How religion is practiced and understood in Saudi Arabia has noticeably shifted in recent years. Many religious scholars who had long influenced public opinion were sidelined. Some were advocates of social awareness as a means to create change and revive Islamic values and principles. This advocacy came to be viewed as at odds with state policies, especially after the Arab uprisings, as such efforts were perceived as grassroot activism. The marginalization of these religious figures who emphasized social change prompted a rise of trends focusing on spirituality and meditation to promote self-awareness.
For years there have been a variety of advocates for self-awareness across the Gulf states; however, their influence was largely overshadowed by that of religious scholars. As restrictions have been placed on these religious figures, they have lost their monopoly on religion and the related sphere of spirituality, and more space has opened for self-awareness advocates. Now, it is common to see motivational speakers, self-improvement coaches, and yoga instructors incorporating religious themes into their sessions. The emerging diverse voices are becoming more popular and increasingly challenging conventional norms. This is raising apprehension among a variety of critics who are concerned about the implications this self-awareness trend might have on the traditional practice and understanding of religion.
The rising popularity of self-awareness has made yoga more visible recently in the Gulf. In Saudi Arabia, for example, yoga has also been used to showcase social reform efforts. The practice of yoga previously was limited to physical exercises and excluded meditation due to yoga’s Hindu origin. However, recent interest in yoga is now more focused on meditation as a way to connect spiritually and help participants channel peace. Kundalini yoga, for example, is becoming more popular in the Gulf, both taught and practiced by women, for the physical and psychological benefits, while sometimes using Islamic religious themes and mantras as a foundation for meditation sessions.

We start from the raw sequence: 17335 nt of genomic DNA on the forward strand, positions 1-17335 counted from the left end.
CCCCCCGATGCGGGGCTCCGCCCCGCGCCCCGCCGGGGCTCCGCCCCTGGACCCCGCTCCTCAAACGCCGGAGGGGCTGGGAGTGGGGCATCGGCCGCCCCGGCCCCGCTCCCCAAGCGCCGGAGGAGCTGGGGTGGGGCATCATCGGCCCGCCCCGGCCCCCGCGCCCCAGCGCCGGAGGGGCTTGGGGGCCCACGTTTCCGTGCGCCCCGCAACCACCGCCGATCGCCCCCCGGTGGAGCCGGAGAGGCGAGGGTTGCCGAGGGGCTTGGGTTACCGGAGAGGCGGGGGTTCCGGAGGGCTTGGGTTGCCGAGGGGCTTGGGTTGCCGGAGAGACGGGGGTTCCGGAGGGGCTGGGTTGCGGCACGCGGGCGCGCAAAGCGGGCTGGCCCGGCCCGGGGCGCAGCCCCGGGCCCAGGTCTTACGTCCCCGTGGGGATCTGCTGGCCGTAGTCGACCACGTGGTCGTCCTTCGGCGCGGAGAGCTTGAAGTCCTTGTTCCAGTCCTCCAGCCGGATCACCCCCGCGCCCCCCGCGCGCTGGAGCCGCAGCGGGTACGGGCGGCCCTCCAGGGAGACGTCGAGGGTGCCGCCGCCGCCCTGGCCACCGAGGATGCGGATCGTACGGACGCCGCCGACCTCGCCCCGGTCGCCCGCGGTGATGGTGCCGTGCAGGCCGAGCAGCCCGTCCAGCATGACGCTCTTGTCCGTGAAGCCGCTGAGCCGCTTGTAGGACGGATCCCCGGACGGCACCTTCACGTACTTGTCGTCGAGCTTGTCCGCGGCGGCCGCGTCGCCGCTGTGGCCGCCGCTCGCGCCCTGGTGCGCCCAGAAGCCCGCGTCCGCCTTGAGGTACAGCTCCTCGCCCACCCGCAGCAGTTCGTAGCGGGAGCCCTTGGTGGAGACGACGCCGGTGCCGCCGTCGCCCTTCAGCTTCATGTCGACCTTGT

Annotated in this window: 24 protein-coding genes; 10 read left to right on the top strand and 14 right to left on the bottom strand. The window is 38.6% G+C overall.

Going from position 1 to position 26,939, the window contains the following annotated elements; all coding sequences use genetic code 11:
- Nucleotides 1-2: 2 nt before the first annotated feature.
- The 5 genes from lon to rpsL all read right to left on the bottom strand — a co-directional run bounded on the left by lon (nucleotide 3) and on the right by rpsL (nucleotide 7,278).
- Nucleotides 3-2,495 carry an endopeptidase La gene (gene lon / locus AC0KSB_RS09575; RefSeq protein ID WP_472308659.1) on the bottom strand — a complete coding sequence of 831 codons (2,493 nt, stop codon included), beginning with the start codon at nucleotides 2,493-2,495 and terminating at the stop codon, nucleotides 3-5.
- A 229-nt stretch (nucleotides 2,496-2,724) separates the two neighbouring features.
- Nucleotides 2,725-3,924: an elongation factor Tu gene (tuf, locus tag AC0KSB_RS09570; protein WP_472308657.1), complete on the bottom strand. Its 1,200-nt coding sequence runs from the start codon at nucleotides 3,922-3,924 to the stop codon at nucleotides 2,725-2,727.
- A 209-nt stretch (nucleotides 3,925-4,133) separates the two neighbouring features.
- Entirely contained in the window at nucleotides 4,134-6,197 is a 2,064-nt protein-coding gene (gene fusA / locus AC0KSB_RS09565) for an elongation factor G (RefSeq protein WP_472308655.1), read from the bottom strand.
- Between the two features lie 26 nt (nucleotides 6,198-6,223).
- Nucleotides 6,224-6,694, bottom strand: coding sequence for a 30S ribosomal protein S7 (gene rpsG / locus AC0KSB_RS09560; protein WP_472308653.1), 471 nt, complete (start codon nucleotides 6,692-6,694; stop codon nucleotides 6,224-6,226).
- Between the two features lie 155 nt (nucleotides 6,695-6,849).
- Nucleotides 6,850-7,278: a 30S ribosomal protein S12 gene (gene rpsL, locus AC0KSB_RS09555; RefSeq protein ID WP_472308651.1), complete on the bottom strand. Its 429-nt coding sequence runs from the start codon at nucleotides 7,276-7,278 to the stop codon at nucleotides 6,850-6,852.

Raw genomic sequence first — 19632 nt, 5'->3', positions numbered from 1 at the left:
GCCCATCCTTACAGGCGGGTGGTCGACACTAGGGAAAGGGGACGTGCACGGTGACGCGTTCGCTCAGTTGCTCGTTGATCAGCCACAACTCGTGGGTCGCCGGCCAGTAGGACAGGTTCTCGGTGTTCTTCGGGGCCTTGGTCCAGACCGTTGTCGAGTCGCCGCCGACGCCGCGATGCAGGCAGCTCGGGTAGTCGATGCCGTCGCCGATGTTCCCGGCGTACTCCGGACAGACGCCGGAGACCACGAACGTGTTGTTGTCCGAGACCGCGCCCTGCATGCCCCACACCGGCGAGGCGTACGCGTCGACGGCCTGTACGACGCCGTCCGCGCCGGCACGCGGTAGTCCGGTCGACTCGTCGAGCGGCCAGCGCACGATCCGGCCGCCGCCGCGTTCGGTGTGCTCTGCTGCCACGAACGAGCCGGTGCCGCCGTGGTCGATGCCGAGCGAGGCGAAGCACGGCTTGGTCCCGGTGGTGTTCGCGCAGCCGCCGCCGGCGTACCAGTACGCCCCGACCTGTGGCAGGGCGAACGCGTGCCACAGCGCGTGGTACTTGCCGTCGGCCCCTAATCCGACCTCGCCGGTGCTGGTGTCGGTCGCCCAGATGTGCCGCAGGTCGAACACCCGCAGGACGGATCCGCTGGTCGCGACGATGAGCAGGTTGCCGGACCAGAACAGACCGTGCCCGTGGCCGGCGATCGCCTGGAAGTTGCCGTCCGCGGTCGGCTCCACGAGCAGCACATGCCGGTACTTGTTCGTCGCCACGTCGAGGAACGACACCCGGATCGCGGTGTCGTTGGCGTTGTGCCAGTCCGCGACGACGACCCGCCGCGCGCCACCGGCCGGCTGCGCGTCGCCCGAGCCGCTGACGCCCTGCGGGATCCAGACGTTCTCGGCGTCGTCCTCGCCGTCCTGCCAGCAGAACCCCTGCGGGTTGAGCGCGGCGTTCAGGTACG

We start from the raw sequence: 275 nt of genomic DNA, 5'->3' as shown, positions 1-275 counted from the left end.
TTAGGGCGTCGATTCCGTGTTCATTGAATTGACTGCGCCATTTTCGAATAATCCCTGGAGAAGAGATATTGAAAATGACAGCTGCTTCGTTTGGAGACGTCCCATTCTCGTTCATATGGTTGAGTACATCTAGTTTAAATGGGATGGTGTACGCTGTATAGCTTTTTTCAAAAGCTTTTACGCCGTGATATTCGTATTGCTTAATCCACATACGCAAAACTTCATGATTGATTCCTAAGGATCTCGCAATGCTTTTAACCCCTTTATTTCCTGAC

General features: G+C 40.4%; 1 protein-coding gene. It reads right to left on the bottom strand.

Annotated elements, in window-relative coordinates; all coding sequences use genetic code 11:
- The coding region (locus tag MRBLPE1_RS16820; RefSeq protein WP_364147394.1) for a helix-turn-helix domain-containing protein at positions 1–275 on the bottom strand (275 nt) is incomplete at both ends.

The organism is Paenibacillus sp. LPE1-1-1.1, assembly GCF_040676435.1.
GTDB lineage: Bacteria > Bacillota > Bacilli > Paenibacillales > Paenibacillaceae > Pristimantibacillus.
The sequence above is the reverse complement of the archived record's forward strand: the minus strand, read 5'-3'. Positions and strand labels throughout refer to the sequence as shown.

As tourism is being developed as a means for economic diversification in Saudi Arabia, different yoga styles are becoming more prolific. The Al Ula megaproject is becoming a yoga destination, taking advantage of the region’s picturesque mountains and landscape. Promoters of self-awareness and yoga have been using Al Ula as a hub for their sessions and as visual content for their posts on social media. On the state level, this trend showcases the positive and progressive image needed to attract tourism, while it nurtures spiritual trends that are not seen as threatening to the state.
Opponents and critics of this new trend have been more outspoken recently calling it a modern-day fad. Moreover, there are concerns over limited formal training and the absence of regulations, especially as guided practices such as yoga and meditation have become lucrative source of revenue. However, the effect this trend has on religion as well as the role of women at the forefront of the trend seem to be the two primary reasons for the growing criticism. While self-awareness and meditation have always attracted more female participants in the Gulf, local women are now increasingly becoming coaches and instructors specializing in different disciplines. A Kuwaiti coach, Reham Al-Rashidi, is a specialist in harnessing feminine energy and empowering women to focus on themselves. Another Saudi coach, Sumaya Al-Nasser, has become a leading figure in promoting awareness through numerous videos on social media, where she speaks directly to women. Both Rashidi and Nasser have become social media celebrities, attracting more followers and growing backlash alike.